Cyprus Mail

The dangers hidden within everyday products

chemicals in both shampoos and their plastic containers pose a health threat
Chemicals in both shampoos and their plastic containers pose a health threat
Endocrine disruptors: safeguarding our health and environment


By Christina Massaad

As residents of Europe, we are surrounded by a wealth of modern conveniences, from plastic containers and personal care products to agricultural pesticides. However, hidden within these everyday items are substances known as endocrine disruptors, which pose a significant risk to our health and the well-being of our environment.

So, what exactly are endocrine disruptors?

These are chemicals that interfere or mimic the body’s endocrine system, which regulates natural hormones and plays a crucial role in various bodily functions, including growth, metabolism and reproduction. When these disruptors are introduced into the environment, they can potentially affect not only wildlife but also human health, giving rise to a range of concerns.

Endocrine disruptors can be found in a variety of products commonly used across Europe, including:

  1. Plastics: Bisphenol A (BPA): A prevalent component of plastic containers, bottles and food packaging, this is a well-known endocrine disruptor. When these plastic items come into contact with food and beverages, there is a risk of BPA leaching into the contents, ultimately exposing consumers to this harmful substance.
  2. Personal care products: Certain chemicals used in cosmetics, such as phthalates and parabens, have been identified as endocrine disruptors. These substances are often found in items like shampoos, lotions and fragrances, making it essential for consumers to scrutinise product labels and choose safer alternatives.
  3. Pesticides: Agricultural pesticides, including certain herbicides and insecticides, are endocrine-disrupting chemicals that may inadvertently enter the food chain or leach into the soil and water, posing a threat to both wildlife and human health.

The implications of endocrine disruptors extend beyond individual products and consumption habits. These substances have been linked to adverse effects on wildlife, including altered reproductive functions, developmental abnormalities and compromised immune systems. For instance, in the European context, endangered species such as the Iberian lynx and the European eel have been particularly susceptible to the impacts of endocrine disruptors, highlighting the urgent need for conservation measures to mitigate these risks.

Addressing the prevalence of endocrine disruptors in Europe requires a concerted effort from individuals, regulatory bodies and industry stakeholders.

There are a few crucial steps that can be taken to mitigate the risks associated with these harmful chemicals.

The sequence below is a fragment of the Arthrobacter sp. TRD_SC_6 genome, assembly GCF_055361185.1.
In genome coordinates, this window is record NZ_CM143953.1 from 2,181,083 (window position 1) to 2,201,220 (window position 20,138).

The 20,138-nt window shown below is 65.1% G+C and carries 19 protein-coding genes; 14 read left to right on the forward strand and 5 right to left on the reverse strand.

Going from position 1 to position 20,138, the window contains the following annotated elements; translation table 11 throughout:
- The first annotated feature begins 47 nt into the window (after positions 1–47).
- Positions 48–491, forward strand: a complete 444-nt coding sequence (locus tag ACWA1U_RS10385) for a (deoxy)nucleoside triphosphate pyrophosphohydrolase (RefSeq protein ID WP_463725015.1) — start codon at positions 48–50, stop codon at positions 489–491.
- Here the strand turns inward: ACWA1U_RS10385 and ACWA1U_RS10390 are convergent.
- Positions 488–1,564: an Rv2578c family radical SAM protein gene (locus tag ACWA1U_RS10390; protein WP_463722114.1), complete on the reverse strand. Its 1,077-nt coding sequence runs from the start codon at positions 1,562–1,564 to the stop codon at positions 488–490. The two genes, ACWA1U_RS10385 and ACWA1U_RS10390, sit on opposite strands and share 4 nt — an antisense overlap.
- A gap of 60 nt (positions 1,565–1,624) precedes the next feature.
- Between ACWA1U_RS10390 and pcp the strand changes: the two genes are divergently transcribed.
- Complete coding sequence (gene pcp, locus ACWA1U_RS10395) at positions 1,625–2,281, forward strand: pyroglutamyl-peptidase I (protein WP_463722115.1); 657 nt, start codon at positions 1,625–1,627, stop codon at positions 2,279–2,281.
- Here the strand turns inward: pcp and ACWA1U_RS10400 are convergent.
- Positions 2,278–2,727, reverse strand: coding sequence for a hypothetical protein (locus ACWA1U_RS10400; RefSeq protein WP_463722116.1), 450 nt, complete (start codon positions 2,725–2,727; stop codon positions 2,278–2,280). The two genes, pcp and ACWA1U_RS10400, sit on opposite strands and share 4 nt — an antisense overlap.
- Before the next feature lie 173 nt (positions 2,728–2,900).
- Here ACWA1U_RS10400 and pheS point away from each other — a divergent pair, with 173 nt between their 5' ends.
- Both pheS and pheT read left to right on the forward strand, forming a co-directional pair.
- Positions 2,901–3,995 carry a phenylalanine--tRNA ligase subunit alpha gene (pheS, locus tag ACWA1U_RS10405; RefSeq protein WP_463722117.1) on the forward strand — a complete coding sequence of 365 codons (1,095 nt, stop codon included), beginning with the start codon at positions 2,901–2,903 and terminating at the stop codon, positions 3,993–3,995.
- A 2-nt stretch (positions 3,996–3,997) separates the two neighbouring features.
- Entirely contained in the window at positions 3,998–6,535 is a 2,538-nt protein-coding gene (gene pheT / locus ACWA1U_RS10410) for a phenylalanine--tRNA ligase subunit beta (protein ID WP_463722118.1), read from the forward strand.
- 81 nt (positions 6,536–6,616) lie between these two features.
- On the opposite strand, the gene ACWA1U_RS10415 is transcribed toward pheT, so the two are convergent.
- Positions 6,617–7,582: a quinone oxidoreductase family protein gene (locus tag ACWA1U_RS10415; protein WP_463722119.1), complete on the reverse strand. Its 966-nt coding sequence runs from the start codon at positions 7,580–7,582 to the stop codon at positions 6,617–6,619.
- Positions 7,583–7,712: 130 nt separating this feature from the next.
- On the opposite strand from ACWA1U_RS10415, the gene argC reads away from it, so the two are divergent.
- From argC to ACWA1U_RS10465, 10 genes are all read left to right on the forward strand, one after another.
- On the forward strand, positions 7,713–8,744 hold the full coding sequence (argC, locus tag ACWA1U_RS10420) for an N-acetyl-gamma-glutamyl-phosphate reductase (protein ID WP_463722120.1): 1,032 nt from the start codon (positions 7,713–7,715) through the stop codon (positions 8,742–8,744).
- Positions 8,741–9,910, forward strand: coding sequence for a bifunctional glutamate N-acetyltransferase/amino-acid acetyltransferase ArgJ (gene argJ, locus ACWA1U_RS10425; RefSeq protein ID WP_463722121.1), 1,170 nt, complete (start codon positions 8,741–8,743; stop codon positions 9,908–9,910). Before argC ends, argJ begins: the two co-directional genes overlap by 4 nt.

Educating consumers about the presence of endocrine disruptors in everyday products is paramount. By making informed choices and favouring products that are free from these harmful substances, individuals can minimise their exposure to endocrine disruptors.

Governments and regulatory agencies play a pivotal role in monitoring the use of endocrine disruptors and imposing stringent restrictions on their presence in consumer goods, agricultural practices and industrial processes.

Embracing sustainable and eco-friendly alternatives, such as BPA-free plastics, organic cosmetics and pesticide-free agricultural practices, can help reduce the prevalence of endocrine disruptors in our daily lives and the environment.

While the challenges posed by endocrine disruptors are significant, concerted efforts to raise awareness, advocate for regulatory measures, and adopt sustainable practices can contribute to minimising the risks associated with these harmful chemicals. By working collaboratively, we can strive to safeguard our health and environment from the adverse impacts of endocrine disruptors, ensuring a healthier future for all.

According to the Cyprus International Institute for Environmental and Public Health within the Cyprus University of Technology, this is a very important public health issue, which has never been systematically studied in Cyprus, and we collectively call on the relevant government departments to establish and implement a strategic plan to control endocrine disruptors and address their effects on health and the environment. Join us by signing the petition today!

When completing the form, you will be asked to provide your name, email address, and residential address. Subsequently, a confirmation message will be sent to your email address to validate your signature.

Let us unite in advocating for a cleaner and healthier future, not only for ourselves but also for the well-being of future generations.


Christina Massaad is a board member of Let’s Make Cyprus Green, a non-profit organisation dedicated to raising public awareness about the negative impact of human activities on the environment. Their primary focus is on highlighting the harmful consequences of excessive waste and plastic usage, improper waste disposal and other pressing climate-related concerns

Follow the Cyprus Mail on Google News

Related Posts

Calls for ‘urgent’ action on migration

Tom Cleaver

Winners of Stelios bicommunal awards announced

Tom Cleaver

Monks’ lawyers demand halt to church probe

Nikolaos Prakas

Mothers of Cypriot earthquake dead meet Turkish justice minister

Tom Cleaver

Local govt reform ‘on the right track’

Tom Cleaver

Health minister hails year one achievements (Updated)

Jonathan Shkurko